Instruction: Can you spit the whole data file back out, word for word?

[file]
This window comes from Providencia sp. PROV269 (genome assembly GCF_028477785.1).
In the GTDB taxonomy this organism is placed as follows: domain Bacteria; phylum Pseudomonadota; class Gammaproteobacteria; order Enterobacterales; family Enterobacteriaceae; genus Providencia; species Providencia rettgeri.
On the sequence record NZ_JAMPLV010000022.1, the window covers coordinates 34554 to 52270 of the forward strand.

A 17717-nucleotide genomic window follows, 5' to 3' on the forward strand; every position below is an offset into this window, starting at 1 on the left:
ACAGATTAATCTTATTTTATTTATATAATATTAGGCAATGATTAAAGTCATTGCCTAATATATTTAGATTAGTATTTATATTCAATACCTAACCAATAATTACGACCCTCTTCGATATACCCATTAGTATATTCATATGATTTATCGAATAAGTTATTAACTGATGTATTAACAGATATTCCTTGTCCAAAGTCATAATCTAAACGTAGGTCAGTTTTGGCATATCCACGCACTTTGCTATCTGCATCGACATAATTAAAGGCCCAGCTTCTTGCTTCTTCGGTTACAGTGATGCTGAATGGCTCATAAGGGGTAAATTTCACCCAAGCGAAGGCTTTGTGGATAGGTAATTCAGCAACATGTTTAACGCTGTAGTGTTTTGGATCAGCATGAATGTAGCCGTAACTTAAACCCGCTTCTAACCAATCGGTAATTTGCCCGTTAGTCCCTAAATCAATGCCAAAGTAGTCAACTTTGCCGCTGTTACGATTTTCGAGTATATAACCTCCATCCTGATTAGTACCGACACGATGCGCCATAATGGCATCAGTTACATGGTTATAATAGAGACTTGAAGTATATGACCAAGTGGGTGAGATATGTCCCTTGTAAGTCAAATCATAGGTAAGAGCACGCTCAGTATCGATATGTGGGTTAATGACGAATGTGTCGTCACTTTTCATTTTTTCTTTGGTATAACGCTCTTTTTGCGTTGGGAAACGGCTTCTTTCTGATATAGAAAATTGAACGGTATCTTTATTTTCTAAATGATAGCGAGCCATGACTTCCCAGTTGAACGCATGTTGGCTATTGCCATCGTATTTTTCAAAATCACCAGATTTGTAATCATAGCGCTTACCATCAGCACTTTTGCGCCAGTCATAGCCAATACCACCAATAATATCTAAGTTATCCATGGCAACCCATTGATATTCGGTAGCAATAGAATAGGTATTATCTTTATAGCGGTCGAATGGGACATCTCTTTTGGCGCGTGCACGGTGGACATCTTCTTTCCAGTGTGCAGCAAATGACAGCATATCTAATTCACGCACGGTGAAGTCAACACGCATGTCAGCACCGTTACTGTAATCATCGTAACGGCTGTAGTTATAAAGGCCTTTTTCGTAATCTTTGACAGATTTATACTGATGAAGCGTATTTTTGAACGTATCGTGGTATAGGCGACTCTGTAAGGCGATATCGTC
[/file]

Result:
This window comes from Providencia sp. PROV269 (genome assembly GCF_028477785.1).
In the GTDB taxonomy this organism is placed as follows: domain Bacteria; phylum Pseudomonadota; class Gammaproteobacteria; order Enterobacterales; family Enterobacteriaceae; genus Providencia; species Providencia rettgeri.
On the sequence record NZ_JAMPLV010000022.1, the window covers coordinates 34554 to 52270 of the forward strand.

A 17717-nucleotide genomic window follows, 5' to 3' on the forward strand; every position below is an offset into this window, starting at 1 on the left:
ACAGATTAATCTTATTTTATTTATATAATATTAGGCAATGATTAAAGTCATTGCCTAATATATTTAGATTAGTATTTATATTCAATACCTAACCAATAATTACGACCCTCTTCGATATACCCATTAGTATATTCATATGATTTATCGAATAAGTTATTAACTGATGTATTAACAGATATTCCTTGTCCAAAGTCATAATCTAAACGTAGGTCAGTTTTGGCATATCCACGCACTTTGCTATCTGCATCGACATAATTAAAGGCCCAGCTTCTTGCTTCTTCGGTTACAGTGATGCTGAATGGCTCATAAGGGGTAAATTTCACCCAAGCGAAGGCTTTGTGGATAGGTAATTCAGCAACATGTTTAACGCTGTAGTGTTTTGGATCAGCATGAATGTAGCCGTAACTTAAACCCGCTTCTAACCAATCGGTAATTTGCCCGTTAGTCCCTAAATCAATGCCAAAGTAGTCAACTTTGCCGCTGTTACGATTTTCGAGTATATAACCTCCATCCTGATTAGTACCGACACGATGCGCCATAATGGCATCAGTTACATGGTTATAATAGAGACTTGAAGTATATGACCAAGTGGGTGAGATATGTCCCTTGTAAGTCAAATCATAGGTAAGAGCACGCTCAGTATCGATATGTGGGTTAATGACGAATGTGTCGTCACTTTTCATTTTTTCTTTGGTATAACGCTCTTTTTGCGTTGGGAAACGGCTTCTTTCTGATATAGAAAATTGAACGGTATCTTTATTTTCTAAATGATAGCGAGCCATGACTTCCCAGTTGAACGCATGTTGGCTATTGCCATCGTATTTTTCAAAATCACCAGATTTGTAATCATAGCGCTTACCATCAGCACTTTTGCGCCAGTCATAGCCAATACCACCAATAATATCTAAGTTATCCATGGCAACCCATTGATATTCGGTAGCAATAGAATAGGTATTATCTTTATAGCGGTCGAATGGGACATCTCTTTTGGCGCGTGCACGGTGGACATCTTCTTTCCAGTGTGCAGCAAATGACAGCATATCTAATTCACGCACGGTGAAGTCAACACGCATGTCAGCACCGTTACTGTAATCATCGTAACGGCTGTAGTTATAAAGGCCTTTTTCGTAATCTTTGACAGATTTATACTGATGAAGCGTATTTTTGAACGTATCGTGGTATAGGCGACTCTGTAAGGCGATATCGTC